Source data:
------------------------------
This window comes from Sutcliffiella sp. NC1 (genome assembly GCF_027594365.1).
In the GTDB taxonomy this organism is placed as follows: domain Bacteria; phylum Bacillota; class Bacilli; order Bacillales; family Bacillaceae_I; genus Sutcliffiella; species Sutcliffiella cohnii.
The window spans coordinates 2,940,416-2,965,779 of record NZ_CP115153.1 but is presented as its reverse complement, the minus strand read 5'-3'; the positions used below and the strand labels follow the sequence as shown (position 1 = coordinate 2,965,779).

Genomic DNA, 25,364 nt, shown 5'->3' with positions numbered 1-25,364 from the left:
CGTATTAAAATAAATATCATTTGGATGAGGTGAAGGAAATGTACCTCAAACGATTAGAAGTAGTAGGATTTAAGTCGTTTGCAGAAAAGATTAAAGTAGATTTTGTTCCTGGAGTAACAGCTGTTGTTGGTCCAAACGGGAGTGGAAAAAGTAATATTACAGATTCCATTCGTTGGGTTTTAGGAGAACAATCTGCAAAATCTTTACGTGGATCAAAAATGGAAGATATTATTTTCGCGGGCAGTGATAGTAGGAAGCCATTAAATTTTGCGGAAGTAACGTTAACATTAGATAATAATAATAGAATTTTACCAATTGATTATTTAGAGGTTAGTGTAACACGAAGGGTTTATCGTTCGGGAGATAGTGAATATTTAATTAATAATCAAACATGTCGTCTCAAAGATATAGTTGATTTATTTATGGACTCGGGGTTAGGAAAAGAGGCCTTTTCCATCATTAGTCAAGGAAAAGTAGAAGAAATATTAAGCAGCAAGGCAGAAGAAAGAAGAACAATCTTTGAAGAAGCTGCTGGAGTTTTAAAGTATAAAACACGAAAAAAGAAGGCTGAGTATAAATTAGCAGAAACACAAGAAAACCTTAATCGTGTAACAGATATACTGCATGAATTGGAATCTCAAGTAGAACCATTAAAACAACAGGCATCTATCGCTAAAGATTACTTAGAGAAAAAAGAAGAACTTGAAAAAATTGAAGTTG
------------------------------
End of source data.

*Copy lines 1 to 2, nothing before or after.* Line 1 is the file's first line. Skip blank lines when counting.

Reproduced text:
This window comes from Sutcliffiella sp. NC1 (genome assembly GCF_027594365.1).
In the GTDB taxonomy this organism is placed as follows: domain Bacteria; phylum Bacillota; class Bacilli; order Bacillales; family Bacillaceae_I; genus Sutcliffiella; species Sutcliffiella cohnii.